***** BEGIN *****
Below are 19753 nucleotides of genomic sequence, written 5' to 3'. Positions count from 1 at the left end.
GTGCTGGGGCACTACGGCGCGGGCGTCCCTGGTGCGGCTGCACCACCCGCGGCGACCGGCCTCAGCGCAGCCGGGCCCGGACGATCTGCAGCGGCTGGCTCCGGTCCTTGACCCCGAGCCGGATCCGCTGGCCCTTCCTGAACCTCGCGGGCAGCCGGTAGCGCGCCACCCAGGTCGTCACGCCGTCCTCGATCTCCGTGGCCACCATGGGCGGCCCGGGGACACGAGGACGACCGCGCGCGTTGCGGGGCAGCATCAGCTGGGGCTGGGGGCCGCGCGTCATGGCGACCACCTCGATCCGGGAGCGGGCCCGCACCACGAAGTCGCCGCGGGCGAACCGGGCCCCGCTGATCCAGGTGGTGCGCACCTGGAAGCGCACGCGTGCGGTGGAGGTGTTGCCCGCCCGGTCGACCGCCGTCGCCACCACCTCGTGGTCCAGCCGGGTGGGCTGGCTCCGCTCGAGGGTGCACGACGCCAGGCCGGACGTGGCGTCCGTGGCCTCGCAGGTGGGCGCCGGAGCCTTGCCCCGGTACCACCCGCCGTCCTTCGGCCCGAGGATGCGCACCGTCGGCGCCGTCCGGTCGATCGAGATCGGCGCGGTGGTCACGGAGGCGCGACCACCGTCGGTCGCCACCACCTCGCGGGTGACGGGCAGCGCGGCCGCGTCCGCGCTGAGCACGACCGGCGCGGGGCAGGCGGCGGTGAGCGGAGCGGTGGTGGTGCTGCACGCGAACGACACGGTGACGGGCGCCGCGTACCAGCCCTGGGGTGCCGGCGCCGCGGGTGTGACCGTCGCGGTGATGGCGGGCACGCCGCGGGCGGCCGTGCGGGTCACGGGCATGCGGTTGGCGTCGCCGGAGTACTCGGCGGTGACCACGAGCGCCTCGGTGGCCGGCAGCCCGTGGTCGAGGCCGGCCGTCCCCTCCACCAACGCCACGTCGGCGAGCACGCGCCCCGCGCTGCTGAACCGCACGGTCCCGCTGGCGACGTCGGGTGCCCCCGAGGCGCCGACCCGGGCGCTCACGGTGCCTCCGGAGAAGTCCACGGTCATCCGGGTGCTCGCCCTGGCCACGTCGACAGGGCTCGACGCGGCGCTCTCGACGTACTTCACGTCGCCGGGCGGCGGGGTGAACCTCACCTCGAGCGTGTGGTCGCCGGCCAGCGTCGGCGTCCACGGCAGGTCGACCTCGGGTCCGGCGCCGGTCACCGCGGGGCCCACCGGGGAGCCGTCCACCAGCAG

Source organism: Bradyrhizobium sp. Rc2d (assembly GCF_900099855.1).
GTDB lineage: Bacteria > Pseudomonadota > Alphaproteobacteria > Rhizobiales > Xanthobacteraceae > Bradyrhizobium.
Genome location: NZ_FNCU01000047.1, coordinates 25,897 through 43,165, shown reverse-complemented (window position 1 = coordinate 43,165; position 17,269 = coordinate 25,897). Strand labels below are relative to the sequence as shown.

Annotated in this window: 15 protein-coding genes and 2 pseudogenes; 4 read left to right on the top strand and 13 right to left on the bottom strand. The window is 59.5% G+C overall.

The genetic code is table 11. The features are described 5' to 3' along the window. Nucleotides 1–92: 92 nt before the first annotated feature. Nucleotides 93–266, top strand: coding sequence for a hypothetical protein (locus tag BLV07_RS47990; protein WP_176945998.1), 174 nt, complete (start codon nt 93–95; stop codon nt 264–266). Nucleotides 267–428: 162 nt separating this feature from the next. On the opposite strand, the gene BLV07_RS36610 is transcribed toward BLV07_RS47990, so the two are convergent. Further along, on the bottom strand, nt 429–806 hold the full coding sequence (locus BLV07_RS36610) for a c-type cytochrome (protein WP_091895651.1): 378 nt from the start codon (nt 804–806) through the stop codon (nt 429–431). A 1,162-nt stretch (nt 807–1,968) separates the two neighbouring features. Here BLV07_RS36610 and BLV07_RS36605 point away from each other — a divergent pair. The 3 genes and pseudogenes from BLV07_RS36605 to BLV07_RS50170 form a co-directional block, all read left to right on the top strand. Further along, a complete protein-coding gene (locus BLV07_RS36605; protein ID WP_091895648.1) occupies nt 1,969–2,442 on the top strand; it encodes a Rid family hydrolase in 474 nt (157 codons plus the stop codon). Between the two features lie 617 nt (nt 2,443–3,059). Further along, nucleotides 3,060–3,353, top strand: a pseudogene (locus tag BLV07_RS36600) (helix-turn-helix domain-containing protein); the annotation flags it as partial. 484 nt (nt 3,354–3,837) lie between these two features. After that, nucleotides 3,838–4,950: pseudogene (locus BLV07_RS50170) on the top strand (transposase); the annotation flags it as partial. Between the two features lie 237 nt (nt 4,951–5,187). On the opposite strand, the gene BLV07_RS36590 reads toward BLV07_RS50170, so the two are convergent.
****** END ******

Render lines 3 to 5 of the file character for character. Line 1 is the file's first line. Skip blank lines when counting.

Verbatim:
Source organism: Bradyrhizobium sp. Rc2d (assembly GCF_900099855.1).
GTDB lineage: Bacteria > Pseudomonadota > Alphaproteobacteria > Rhizobiales > Xanthobacteraceae > Bradyrhizobium.
Genome location: NZ_FNCU01000047.1, coordinates 25,897 through 43,165, shown reverse-complemented (window position 1 = coordinate 43,165; position 17,269 = coordinate 25,897). Strand labels below are relative to the sequence as shown.